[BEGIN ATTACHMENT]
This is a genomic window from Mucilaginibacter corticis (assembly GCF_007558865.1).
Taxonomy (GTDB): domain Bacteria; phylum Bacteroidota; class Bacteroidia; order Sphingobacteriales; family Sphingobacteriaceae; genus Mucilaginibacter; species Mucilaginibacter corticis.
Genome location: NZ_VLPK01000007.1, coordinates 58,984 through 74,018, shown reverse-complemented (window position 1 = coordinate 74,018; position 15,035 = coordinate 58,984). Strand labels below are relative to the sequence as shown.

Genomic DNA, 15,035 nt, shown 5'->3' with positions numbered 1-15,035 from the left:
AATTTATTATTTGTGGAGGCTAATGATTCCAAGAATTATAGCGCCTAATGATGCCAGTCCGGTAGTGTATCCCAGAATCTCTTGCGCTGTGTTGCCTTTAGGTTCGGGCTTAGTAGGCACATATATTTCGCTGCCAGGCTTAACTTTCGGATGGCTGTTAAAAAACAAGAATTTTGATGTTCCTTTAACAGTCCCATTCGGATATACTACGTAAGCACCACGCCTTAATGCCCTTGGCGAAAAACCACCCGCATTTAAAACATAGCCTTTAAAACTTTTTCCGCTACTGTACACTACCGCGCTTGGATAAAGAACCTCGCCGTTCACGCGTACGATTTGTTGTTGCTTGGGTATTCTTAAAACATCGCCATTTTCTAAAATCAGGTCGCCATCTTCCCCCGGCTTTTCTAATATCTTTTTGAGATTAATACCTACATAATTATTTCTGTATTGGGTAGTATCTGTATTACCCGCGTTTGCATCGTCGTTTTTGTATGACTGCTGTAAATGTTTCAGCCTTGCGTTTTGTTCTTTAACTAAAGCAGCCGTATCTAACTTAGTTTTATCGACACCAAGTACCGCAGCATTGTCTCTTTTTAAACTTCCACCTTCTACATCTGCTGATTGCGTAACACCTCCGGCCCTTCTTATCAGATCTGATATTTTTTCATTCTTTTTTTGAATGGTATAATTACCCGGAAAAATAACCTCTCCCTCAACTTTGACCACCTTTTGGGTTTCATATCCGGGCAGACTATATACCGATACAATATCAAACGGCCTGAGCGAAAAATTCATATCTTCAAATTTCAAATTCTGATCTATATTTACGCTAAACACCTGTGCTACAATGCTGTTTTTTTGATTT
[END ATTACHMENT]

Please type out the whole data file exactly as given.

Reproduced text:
This is a genomic window from Mucilaginibacter corticis (assembly GCF_007558865.1).
Taxonomy (GTDB): domain Bacteria; phylum Bacteroidota; class Bacteroidia; order Sphingobacteriales; family Sphingobacteriaceae; genus Mucilaginibacter; species Mucilaginibacter corticis.
Genome location: NZ_VLPK01000007.1, coordinates 58,984 through 74,018, shown reverse-complemented (window position 1 = coordinate 74,018; position 15,035 = coordinate 58,984). Strand labels below are relative to the sequence as shown.

Genomic DNA, 15,035 nt, shown 5'->3' with positions numbered 1-15,035 from the left:
AATTTATTATTTGTGGAGGCTAATGATTCCAAGAATTATAGCGCCTAATGATGCCAGTCCGGTAGTGTATCCCAGAATCTCTTGCGCTGTGTTGCCTTTAGGTTCGGGCTTAGTAGGCACATATATTTCGCTGCCAGGCTTAACTTTCGGATGGCTGTTAAAAAACAAGAATTTTGATGTTCCTTTAACAGTCCCATTCGGATATACTACGTAAGCACCACGCCTTAATGCCCTTGGCGAAAAACCACCCGCATTTAAAACATAGCCTTTAAAACTTTTTCCGCTACTGTACACTACCGCGCTTGGATAAAGAACCTCGCCGTTCACGCGTACGATTTGTTGTTGCTTGGGTATTCTTAAAACATCGCCATTTTCTAAAATCAGGTCGCCATCTTCCCCCGGCTTTTCTAATATCTTTTTGAGATTAATACCTACATAATTATTTCTGTATTGGGTAGTATCTGTATTACCCGCGTTTGCATCGTCGTTTTTGTATGACTGCTGTAAATGTTTCAGCCTTGCGTTTTGTTCTTTAACTAAAGCAGCCGTATCTAACTTAGTTTTATCGACACCAAGTACCGCAGCATTGTCTCTTTTTAAACTTCCACCTTCTACATCTGCTGATTGCGTAACACCTCCGGCCCTTCTTATCAGATCTGATATTTTTTCATTCTTTTTTTGAATGGTATAATTACCCGGAAAAATAACCTCTCCCTCAACTTTGACCACCTTTTGGGTTTCATATCCGGGCAGACTATATACCGATACAATATCAAACGGCCTGAGCGAAAAATTCATATCTTCAAATTTCAAATTCTGATCTATATTTACGCTAAACACCTGTGCTACAATGCTGTTTTTTTGATTT